Today’s stories in England differ from those you might be reading in America. First, the topics differ but, of greater interest, so does the tone.
The big issue today relates to freedom of the press, a topic reliably carried on page one above the fold because it hits hard at newspaper self interest. Recall, that there was a scandal when it was learned that some of the racier tabloids has engaged in shocking episodes of hacking the phones of deceased teenagers, and false attacks on the better known.
The tentacles reached from the press to the highest level of the Conservative government leading to considerable embarrassment.
All of this resulted in a lengthy inquiry, led by Lord Justice Brian Leveson, and yesterday he presented his report and recommendations. A British inquiry differs from a U.S. Congressional hearing in two significant ways: it is designed to find a solution, and it is conducted by grown ups.
The policy divide is hardly a new one. The press wants self-regulation while the maligned would feel more comfortable with some manner of statutory oversight. Despite some delicate conflicting relationships, David Cameron’s Conservative government sides with the press while the opposition Labour Party sides with the with the report’s conclusions. Interestingly, the government’s coalition partner, the Liberal Democrats, also line up against the press.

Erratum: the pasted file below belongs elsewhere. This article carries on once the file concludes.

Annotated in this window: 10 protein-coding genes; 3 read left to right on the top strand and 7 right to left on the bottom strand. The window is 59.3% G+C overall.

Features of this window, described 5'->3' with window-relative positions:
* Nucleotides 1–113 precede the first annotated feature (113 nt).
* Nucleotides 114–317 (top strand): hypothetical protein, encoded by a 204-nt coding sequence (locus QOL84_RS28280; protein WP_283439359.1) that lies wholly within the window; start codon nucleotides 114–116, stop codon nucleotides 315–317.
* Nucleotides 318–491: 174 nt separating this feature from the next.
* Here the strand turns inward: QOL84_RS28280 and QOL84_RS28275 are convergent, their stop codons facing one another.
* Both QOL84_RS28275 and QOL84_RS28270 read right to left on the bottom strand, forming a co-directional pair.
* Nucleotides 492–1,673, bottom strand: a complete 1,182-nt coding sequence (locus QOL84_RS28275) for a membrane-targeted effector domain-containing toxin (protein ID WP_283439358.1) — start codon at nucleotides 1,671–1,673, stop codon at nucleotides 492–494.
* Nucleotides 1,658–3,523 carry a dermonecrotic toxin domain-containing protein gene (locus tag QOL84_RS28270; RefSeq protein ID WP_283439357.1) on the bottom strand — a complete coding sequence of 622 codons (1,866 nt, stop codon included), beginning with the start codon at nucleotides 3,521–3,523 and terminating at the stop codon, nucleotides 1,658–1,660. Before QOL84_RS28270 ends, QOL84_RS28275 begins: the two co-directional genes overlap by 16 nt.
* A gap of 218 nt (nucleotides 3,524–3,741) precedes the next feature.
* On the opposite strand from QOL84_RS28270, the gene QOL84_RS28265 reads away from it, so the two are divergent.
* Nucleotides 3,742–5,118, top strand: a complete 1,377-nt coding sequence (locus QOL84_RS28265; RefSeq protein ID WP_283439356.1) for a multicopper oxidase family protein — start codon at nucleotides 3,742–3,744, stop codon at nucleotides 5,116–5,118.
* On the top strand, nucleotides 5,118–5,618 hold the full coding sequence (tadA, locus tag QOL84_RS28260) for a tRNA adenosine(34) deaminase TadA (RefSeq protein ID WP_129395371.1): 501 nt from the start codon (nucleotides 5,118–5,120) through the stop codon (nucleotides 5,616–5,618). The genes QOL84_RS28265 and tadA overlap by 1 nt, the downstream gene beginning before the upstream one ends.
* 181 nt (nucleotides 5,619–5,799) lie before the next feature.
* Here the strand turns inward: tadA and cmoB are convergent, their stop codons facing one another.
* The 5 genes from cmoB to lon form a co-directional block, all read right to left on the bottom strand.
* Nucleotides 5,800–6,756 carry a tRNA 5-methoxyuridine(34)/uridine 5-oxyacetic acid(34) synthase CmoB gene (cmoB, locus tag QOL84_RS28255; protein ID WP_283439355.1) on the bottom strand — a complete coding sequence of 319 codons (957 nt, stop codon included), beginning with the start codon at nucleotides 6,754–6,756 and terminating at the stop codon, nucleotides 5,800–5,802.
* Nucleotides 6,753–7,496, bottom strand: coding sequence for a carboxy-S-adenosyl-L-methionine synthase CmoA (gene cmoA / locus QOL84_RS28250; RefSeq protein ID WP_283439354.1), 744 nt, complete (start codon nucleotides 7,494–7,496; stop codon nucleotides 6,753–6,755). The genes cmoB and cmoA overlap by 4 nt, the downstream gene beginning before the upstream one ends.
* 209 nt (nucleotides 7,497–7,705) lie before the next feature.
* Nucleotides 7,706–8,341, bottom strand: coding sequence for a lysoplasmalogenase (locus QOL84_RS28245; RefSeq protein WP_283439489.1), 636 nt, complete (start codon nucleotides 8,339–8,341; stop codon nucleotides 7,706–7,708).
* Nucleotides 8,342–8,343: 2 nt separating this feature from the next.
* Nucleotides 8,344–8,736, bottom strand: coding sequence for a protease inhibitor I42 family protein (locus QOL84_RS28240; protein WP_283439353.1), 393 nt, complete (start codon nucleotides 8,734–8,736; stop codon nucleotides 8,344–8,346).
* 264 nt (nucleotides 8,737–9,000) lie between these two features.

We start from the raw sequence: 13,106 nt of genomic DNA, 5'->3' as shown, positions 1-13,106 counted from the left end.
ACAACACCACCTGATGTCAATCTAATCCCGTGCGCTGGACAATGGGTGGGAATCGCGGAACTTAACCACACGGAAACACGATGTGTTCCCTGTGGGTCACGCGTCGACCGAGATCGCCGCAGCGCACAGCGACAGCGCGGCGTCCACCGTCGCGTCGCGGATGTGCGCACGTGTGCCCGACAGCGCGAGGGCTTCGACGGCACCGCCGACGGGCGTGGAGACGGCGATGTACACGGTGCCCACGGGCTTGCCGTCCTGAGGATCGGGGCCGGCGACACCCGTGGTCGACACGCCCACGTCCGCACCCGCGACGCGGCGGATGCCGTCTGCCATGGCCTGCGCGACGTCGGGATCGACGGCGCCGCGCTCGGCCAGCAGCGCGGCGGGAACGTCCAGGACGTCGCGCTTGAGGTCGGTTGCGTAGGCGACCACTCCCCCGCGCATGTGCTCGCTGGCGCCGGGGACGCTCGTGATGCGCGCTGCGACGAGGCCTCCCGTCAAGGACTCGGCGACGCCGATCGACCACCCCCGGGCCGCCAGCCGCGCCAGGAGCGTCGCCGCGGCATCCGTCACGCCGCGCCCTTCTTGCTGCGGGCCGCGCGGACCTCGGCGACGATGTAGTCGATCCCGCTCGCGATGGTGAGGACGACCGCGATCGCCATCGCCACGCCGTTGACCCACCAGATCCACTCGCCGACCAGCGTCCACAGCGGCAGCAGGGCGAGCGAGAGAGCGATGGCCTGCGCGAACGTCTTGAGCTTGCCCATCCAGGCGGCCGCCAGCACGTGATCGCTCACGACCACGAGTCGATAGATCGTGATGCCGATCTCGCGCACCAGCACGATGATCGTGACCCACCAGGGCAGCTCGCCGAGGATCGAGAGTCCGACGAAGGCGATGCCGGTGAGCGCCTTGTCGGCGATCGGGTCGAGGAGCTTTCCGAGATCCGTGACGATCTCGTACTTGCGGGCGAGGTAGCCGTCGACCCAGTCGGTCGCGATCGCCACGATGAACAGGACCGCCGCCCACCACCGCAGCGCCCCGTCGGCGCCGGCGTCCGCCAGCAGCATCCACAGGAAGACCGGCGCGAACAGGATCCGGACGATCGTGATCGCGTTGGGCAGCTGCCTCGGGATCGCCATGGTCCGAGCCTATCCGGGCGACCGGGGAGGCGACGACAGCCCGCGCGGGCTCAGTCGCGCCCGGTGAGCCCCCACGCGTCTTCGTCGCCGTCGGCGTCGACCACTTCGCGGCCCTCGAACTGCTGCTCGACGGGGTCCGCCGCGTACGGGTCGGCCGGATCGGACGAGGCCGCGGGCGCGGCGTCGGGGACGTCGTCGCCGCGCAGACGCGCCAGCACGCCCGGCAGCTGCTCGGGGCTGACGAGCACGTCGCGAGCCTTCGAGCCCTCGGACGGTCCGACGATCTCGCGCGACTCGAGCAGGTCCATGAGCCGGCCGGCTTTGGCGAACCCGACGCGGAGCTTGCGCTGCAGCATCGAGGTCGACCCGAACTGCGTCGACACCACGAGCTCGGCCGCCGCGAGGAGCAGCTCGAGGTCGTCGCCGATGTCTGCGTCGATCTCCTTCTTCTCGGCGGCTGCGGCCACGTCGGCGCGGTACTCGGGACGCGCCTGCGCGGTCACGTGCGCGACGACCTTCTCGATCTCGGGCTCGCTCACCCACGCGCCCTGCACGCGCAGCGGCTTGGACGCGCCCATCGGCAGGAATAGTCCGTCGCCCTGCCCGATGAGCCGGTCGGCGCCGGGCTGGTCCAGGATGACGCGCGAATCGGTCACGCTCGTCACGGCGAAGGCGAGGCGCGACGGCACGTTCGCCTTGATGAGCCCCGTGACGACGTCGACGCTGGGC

Listening to Lord Leveson present his findings on the BBC, I was struck by his erudition and the level of his remarks. Both struck me as dramatically higher than the talking points we are accustomed to hearing in America.
His words were moderate but forceful. He was clear that there could be more than one view. He recognized the difficulties and pitfalls but, in the end, concluded that newspapers should no longer be allowed to “mark their own homework.” The Press Complaints Commission was no longer up to the task.
The friends with whom I shared my reaction were astonished to learn that political speeches in the United States are targeted at those with a seventh grade education.
Should our chosen leaders continue their fumbling with debt and deficits, we would do far worse than asking Lord Justice Leveson to “sort it” for us. First, he would likely come up with an answer and second he would be more persuasive.